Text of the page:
International Development academic Dr Oliver Hensengerth has been shortlisted for the 2017 Newton Prize for his study of flood management in Vietnam.
Dr Hensengerth’s research aims to develop more effective flood knowledge by bridging local and scientific knowledge and integrating modelling and social data. His project, Soft engineering approaches to disaster risks reduction, is based around a case study on flood management in the Mekong River Delta in Vietnam. Key Vietnamese partners are Thuyloi University, the Institute for the Management of Agriculture and Rural Development (IMARD), UNDP Vietnam and Cantho University.
The Newton Prize is an annual £1 million fund awarded for the best research or innovation that supports the economic development and social welfare of developing countries. If he is awarded the prize, Dr Hensengerth could receive up to £200,000 from the fund to advance or develop his work further.
He said: “This is a fantastic acknowledgement of the work we have done as a team. The prize would allow us to significantly advance this work and to further develop especially innovative methodologies developed by Vietnamese early career researchers. A big thank you also goes to the communities who kept supported us and who have made time available to participate in our research to make this a truly interdisciplinary process of co-learning and knowledge co-creation.”
The Newton Prize is part of the broader Newton Fund, which builds research and innovation partnerships with 18 partner countries to support their economic development and social welfare, and to develop their research and innovation capacity for long-term sustainable growth. It has a total UK Government investment of £735 million up until 2021, and each partner country provides matched funding and resources for every programme, making it an equitable partnership.
Dr Hensengerth’s project engaged with policy makers and communities to develop decision support in flood mitigation. Approaches developed by the project, and the issues it has identified, are having a significant impact on the reshaping and development of disaster management policies, practices and research in Vietnam and the wider Mekong region.
He added: “Responding to floods under uncertainty requires inclusive policy making, including bridging local/lay and scientific/professional knowledge in order to meet the complex needs of a diverse and pluralistic society.”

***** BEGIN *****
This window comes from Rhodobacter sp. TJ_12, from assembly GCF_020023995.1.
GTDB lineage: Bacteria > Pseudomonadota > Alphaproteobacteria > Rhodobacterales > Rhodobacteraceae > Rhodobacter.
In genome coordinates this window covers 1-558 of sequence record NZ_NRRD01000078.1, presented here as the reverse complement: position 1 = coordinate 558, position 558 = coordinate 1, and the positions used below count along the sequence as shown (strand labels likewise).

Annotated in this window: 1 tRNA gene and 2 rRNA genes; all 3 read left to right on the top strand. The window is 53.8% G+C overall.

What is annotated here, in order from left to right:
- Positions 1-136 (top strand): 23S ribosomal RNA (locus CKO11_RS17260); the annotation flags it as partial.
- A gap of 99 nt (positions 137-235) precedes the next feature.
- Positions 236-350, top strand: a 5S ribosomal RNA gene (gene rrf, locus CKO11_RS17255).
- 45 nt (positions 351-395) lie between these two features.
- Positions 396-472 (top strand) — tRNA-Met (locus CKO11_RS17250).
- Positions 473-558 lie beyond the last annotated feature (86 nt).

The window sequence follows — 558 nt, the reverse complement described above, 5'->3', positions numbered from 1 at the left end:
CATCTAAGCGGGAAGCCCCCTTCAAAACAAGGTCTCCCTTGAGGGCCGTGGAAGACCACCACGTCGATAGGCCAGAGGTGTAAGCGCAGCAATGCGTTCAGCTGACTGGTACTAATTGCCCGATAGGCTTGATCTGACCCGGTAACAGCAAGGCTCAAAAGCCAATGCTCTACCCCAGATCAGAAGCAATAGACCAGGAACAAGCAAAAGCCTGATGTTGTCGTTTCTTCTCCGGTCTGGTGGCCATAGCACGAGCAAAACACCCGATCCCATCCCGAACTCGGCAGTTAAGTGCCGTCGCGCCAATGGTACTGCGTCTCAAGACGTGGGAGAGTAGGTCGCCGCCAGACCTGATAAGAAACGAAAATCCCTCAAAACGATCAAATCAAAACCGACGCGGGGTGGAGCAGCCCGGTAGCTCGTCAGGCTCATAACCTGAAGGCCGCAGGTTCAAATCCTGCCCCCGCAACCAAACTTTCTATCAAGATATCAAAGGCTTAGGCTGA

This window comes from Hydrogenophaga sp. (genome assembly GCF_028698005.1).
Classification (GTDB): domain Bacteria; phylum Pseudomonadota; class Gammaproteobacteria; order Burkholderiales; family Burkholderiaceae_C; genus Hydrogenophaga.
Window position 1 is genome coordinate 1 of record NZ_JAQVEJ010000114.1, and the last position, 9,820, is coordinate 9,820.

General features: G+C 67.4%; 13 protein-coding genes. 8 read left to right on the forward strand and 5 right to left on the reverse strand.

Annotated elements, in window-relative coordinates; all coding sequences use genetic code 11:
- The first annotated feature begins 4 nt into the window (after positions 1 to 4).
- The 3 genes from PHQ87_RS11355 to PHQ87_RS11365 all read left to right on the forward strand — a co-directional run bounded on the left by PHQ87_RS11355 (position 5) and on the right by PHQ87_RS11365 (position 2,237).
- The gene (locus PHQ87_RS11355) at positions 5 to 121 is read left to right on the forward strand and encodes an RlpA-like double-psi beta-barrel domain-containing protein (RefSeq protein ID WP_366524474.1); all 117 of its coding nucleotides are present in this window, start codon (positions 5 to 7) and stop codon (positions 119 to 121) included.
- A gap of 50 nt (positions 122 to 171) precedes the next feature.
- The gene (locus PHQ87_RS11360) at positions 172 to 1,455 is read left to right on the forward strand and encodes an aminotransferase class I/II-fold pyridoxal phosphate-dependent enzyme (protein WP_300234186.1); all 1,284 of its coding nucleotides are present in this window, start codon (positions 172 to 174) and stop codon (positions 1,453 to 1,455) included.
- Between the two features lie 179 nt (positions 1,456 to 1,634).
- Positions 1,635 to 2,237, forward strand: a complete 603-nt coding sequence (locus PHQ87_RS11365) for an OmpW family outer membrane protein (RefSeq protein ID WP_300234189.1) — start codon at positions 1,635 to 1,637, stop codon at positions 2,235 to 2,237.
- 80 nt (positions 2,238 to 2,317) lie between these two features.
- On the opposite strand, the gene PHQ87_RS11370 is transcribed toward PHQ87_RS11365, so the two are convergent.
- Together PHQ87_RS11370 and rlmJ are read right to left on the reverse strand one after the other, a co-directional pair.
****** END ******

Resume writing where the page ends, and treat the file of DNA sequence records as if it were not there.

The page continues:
More than 150 Newton funded projects, fellowships, or other awards applied for the Newton Prize from this year’s eligible countries – India, Malaysia, Thailand and Vietnam. There are 25 shortlisted applications in total and five Prizes of up to £200,000 will be awarded to each winner to be used to advance or develop existing Newton funded work. There will be two winners in India and one in Malaysia, Thailand and in Vietnam.
The Newton Prize winners will be announced at celebratory award ceremonies held in each of the partner countries:
- India – 1 November
- Thailand – 8 November
- Malaysia – 14 November
- Vietnam – 16 November
The Minister for Universities, Science and Research Jo Johnson will also host a UK event in London in early December to celebrate the first year of the Prize and to announce the 2018 Newton Prize countries.
The Newton Prize aims to incentivise researchers to participate in the Newton Fund as partners with the UK, and to work on the most important challenges facing Newton countries. The concept for the Newton Prize has been developed to demonstrate how UK partnerships with Newton countries are solving global challenges. Further information on the Newton Fund website. Follow their Twitter feed for regular updates about the Newton Prize: @NewtonFund and #NewtonPrize.
Dr Hensengerth works in Northumbria’s Department of Social Sciences and is part of the Centre for International Development. To find out more about studying courses in Social Sciences, including MSc International Development and BSc (Hons) International Relations & Politics, come along to one of our upcoming Open Days to click here to find out more.
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